Wash moves on to his forever home today. I have done everything I can to give him not a second chance, but the first chance he was born without. He’s healthy now, neutered, well socialized, and firmly started on his basic manners and training. I have chosen for him the home I feel is best suited for him, and it was a difficult decision.

I always feel anxious in the week surrounding The Big Day. Did I remember to tell his new family how much he likes to shred paper, and that if he doesn’t have any paper, he’ll steal the toilet paper roll out of the bathroom to destroy? Do they know that if they can’t find a shoe, to look for it behind the couch because that’s his favorite hiding spot? Will they remember to give him his last dose of dewormer next week? Will they have the patience to stick with him when he behaves like an ass, the desire to continue with his socialization and training, the love to cradle him in their arms years from now when he is ready to breath his last?

I think so, but I can’t see the future.

People often ask me how I can stand letting my foster dogs go. I hope they understand that for foster families such as mine, it is never, ever a matter of not loving our charges enough. We fosters simply know that sometimes the kindest thing we can do for a dog is to let them go. I know that Wash’s new family will be able to provide more attention than I can spare, more training than I have the motivation for, more time than I can squeeze out of my day, more money and resources and love than I have at my disposal. Still, to foster is to cut out a piece of your heart, hand it to strangers, and beg them to be gentle with it.

Wash will always be welcome in my home. I know there is a chance that he will be in need of a home again, and not necessarily by anyone’s fault. People lose their jobs, die, run into behavioral issues they can’t handle, and in other ways fall victim to life’s unpredictable nature. I have been Wash’s launch pad, and if need be, I will be his landing pad again.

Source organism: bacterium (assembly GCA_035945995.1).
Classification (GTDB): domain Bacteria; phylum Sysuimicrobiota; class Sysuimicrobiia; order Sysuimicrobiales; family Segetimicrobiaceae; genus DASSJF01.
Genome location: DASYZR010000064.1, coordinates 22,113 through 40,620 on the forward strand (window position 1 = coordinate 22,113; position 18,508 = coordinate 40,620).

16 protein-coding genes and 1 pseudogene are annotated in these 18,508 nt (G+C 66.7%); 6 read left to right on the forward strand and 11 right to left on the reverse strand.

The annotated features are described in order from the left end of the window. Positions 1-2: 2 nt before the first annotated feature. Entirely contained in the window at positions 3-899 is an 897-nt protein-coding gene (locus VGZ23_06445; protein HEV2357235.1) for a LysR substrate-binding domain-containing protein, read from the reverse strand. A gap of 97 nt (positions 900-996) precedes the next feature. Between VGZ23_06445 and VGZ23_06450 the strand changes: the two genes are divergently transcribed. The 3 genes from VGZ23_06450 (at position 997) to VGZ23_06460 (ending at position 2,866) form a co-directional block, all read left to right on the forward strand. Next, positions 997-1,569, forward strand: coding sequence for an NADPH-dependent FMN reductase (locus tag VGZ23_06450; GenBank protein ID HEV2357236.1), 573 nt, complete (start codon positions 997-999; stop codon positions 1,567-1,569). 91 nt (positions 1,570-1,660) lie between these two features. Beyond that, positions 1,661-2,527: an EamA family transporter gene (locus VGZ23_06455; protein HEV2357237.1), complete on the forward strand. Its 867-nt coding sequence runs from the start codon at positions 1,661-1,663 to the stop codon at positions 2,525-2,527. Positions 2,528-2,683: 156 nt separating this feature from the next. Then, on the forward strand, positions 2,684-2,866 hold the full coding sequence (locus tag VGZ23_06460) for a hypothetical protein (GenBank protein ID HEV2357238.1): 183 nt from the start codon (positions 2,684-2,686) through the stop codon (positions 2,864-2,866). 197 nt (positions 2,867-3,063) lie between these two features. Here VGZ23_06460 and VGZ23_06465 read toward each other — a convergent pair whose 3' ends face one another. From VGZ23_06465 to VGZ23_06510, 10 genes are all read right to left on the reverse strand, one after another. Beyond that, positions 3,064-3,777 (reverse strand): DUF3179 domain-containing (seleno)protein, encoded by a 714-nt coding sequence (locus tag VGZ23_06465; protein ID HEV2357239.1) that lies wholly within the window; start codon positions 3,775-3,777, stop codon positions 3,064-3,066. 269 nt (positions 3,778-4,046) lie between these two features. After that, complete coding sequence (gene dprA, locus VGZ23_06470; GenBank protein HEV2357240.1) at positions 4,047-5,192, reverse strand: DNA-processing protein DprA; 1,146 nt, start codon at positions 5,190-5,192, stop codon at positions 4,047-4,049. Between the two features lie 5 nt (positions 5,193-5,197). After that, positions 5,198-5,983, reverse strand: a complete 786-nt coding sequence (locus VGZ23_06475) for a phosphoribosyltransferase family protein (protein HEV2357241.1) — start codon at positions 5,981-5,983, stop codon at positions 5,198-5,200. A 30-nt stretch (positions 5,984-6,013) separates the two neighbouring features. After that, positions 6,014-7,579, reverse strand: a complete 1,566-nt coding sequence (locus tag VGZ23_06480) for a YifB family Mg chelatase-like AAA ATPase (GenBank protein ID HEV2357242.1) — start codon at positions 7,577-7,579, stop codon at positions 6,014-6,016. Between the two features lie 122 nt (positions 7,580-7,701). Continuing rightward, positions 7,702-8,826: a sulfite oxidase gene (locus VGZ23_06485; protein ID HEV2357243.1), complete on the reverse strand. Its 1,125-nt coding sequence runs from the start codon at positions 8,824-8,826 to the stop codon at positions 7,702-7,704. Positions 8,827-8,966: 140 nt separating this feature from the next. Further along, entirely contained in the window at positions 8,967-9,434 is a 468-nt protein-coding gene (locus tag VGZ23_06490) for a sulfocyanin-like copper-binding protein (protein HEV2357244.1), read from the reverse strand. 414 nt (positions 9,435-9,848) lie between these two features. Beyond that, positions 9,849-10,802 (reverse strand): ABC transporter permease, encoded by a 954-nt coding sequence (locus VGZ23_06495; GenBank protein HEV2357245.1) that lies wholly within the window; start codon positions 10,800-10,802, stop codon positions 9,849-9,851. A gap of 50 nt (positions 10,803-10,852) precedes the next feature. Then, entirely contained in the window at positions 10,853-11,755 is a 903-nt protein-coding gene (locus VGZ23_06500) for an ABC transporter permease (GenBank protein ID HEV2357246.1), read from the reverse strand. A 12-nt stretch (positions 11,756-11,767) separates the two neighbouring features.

If all goes according to plan, though, my part in Wash’s life is soon coming to an end. Updates, especially pictures, are water in the desert to foster families, and I hope that I might be allowed to see Wash turn into the dashing gentleman I know he will be. People usually pass along updates while their dog is new, but often forget as the newness slips away and they settle into the routine of life with their new dog. I hope that Wash’s family remembers me fondly in the future, if they think of me at all. I have helped Wash in his time of need, and I hope to now fade into a dream, never required to provide healing or heart to Wash again. In short, I have done good and now hope to disappear.

Tuesday, December 4, 2012

Reasonable Expectations

Every new dog that we bring into the house has help Rubi expand her communication skills, and Wash is no exception. Rubi loves puppies - Rubi loves everyone - but her usual play style of "body slam them until they make noise" is really not suited to a dog that weighs less than a fifth of what she does. As a result, when Wash first came home, I watched him and Rubi like a hawk. Their play time was extremely limited, and I brought out my clicker to help pin down for Rubi exactly how she should be playing with the puppy.

Wash, world's cutest Notweiler. 

I used my clicker to mark and reward appropriate play behaviors. When she chose to interact in a way that wasn't, say, pounding him with her ass or trying to fit his whole body in her mouth, she got a click and a cookie. I was particularly careful to mark calming and negotiation signals. Body language such as lip licks, look aways, mirroring the puppy's body language, and yawning, among other signals, cue dogs that they really are just playing, and that everything is okay. Rewarding her this way helped her to stop what she was doing and take a few seconds break, something that is very natural in canine play. It also helped reduce the amount of time that Rubi had to get aroused and excited over Wash.